African Startups Solving Global Problems

When we talk about exits, generally, we speak about a liquidity event where the founder(s) of the company, employees, as well as investors, can realize the gains attributable from the value the company has created. In venture, this happens in a variety of ways. 1. The company has an IPO 2. the company gets bought by another company for cash and/or stock & 3. through M&A with another company that has liquid assets in the form of public shares. In South Africa, the biggest exits of a venture-backed startup outside those ‘incubated’ by a corporate backer have almost always come from an acquisition & most have had a global presence. 3 examples:

  • Thawte, Mark Shuttleworth’s startup was bought by Verisign for $575 million in 1999.
  • In 2011, Visa acquired mobile payments company, Fundamo for $110 million.
  • & Getsmarter was acquired by American listed 2U for $103 million in 2017.

These are gigantic exits by African standards & just a few examples of startups founded in South Africa & exited to larger global companies. All 3 have 1 thing in common: solving global problems.

Solving Global Problems

What does solving global problems mean? aren’t all problems inherently global? I mean, what are the chances that someone in Kigali has the same problem as someone in Jakarta who has the same problem as someone in Melbourne, Australia? Well, I don’t know the answer to that but I do believe that every problem that exists in the world somehow belongs in Maslow’s Hierarchy of Needs. The only thing that differs is the nature of the problem.

Maslow's Hierarchy of Needs | Simply Psychology

This goes for businesses as well. Let’s take our 3 examples from above & try & pattern match the problem they were solving with a need in the pyramid.

Thwate, as certificate authority that issues digital certificates which are used as a proxy for public-key identification, was solving for security & safety of the internet.

Fundamo, a platform provider of mobile financial services, was solving for security & self-actualization by providing the infrastructure that allowed companies to offer mobile financial services to the unbanked population. Money being at the centre of it, the absence of it compounds the problem for every other need. Fundamo was, in essence, solving a convoluted problem; financial inclusion.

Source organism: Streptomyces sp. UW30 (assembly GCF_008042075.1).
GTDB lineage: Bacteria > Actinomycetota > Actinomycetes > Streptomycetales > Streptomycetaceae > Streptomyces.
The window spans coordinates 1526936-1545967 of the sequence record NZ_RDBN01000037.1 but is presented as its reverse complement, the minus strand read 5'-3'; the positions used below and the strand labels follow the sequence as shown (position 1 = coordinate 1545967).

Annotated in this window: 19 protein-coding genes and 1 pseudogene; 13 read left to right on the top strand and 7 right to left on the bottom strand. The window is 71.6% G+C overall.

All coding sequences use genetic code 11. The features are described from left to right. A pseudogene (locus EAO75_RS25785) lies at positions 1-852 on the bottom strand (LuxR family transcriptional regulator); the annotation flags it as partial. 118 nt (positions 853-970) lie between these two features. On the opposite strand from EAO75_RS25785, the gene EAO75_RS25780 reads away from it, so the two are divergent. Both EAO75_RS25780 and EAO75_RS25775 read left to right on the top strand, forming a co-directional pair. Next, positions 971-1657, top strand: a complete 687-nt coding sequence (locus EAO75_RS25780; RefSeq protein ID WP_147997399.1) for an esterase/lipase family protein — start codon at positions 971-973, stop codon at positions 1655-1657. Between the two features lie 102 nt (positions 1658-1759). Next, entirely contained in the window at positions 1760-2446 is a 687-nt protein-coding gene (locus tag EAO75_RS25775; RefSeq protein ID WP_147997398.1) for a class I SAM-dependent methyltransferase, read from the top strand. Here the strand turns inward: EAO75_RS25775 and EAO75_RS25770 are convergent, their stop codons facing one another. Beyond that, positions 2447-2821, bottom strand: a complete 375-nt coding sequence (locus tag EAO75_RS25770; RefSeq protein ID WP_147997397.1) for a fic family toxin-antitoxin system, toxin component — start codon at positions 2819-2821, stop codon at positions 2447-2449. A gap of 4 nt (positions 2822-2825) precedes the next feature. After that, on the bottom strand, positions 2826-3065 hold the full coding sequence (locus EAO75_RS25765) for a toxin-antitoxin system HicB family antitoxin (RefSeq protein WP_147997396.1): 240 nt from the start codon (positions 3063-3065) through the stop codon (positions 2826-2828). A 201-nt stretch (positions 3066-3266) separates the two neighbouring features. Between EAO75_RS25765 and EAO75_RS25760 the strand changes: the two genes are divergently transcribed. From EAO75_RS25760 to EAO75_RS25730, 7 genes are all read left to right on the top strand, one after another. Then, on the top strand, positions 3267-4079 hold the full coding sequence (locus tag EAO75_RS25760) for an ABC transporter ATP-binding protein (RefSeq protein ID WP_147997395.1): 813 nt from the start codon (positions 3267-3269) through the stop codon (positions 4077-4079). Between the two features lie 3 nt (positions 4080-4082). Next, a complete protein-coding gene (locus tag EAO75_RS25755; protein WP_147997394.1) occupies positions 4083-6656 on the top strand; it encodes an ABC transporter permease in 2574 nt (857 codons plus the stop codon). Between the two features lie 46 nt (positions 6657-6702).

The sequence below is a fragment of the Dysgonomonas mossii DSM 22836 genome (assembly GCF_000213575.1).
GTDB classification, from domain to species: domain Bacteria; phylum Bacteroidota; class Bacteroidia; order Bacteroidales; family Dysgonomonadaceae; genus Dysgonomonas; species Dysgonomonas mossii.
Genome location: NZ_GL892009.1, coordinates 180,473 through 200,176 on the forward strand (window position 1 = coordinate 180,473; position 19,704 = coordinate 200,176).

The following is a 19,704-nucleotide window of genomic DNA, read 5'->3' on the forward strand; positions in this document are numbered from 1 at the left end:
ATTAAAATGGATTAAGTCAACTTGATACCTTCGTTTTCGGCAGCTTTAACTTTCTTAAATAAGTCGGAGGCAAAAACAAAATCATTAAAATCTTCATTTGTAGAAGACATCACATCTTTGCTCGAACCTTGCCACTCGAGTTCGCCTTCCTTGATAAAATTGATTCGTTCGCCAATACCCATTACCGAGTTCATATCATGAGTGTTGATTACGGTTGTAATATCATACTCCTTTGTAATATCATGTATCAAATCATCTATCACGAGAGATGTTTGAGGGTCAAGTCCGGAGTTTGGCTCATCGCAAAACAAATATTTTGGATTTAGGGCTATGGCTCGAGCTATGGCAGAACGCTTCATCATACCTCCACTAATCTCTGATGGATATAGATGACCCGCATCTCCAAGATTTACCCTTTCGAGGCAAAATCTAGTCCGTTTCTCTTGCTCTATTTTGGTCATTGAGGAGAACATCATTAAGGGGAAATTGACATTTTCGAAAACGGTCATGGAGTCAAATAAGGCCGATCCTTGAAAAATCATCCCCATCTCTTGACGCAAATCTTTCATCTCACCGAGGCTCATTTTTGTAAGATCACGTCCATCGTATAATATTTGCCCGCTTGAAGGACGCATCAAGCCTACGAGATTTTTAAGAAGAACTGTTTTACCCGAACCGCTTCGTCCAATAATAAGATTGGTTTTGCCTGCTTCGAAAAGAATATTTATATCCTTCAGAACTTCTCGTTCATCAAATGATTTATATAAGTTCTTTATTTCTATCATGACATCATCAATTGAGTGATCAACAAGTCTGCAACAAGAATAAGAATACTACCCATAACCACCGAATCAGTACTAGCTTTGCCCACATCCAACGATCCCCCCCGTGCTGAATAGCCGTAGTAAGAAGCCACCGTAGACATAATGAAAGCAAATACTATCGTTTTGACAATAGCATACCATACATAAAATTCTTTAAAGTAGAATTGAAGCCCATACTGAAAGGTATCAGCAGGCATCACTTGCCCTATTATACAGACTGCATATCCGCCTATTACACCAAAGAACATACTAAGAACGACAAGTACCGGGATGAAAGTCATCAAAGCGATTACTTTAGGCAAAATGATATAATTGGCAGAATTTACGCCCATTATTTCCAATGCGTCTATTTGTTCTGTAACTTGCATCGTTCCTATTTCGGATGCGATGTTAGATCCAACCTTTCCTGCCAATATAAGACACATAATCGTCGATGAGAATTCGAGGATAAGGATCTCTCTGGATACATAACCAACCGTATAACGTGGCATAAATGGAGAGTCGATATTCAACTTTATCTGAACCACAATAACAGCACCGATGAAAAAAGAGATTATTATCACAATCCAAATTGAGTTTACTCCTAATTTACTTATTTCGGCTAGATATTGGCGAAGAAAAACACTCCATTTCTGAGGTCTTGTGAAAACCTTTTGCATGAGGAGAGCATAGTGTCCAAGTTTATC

Getsmarter, as an education platform was, & still is, solving for self-actualization through education.

So I want to pattern match the problems other startups are trying to solve with a global need that allows them to be globally relevant.

Physiological Needs: Food


Food security is a global problem. A third of the world’s food production is lost along the value chain. The percentage of food loss differs by region but in emerging markets, about a third is lost in production & over two-thirds when food is in transit. In developed countries, the majority of food loss happens at the consumption stage.

What does this mean? It means food security in developing countries is a big but fixable problem. Food wastage in developed countries is just bad human behaviour.

So back in 2014, two engineers, James Paterson & Benji Meltzer were observing a trend. The price to manufacture drones was decreasing while the technology & applications around drone usage were increasing. James & Benji are undoubtedly very smart guys, & decided to combine their skills to first build & sell drones.

James an MIT & UCT educated Aeronautical Engineer. Benji an Imperial College of London & UCT educated Mechatronics, Computer Vision & Neurotechnology Engineer.

6 drone startups in South Africa to look out for [Digital All Stars] | Silicon Cape

source: Benji Meltzer & James Patterson.

After a few months of building & selling drones, they realized it was too time-consuming building drones by hand & needed a better & more scalable application for the technology. Benji by then was working part-time after taking a job at Uber SA. James realized he could use drones & computer vision to detect the health of his father’s orchards. Benji rejoined the company fulltime & the pair worked on turning Aerobotics into a Computer Vision AI company focused on Orchard Farming.

By focusing on orchards they found a big problem they could tackle; maximising output for fruit. Yes, most food wastage happens in crop farming but this is a good focus for Aerobotics. Their technology can expand into other areas of farming.

Precision farming startup in South Africa uses drones and AI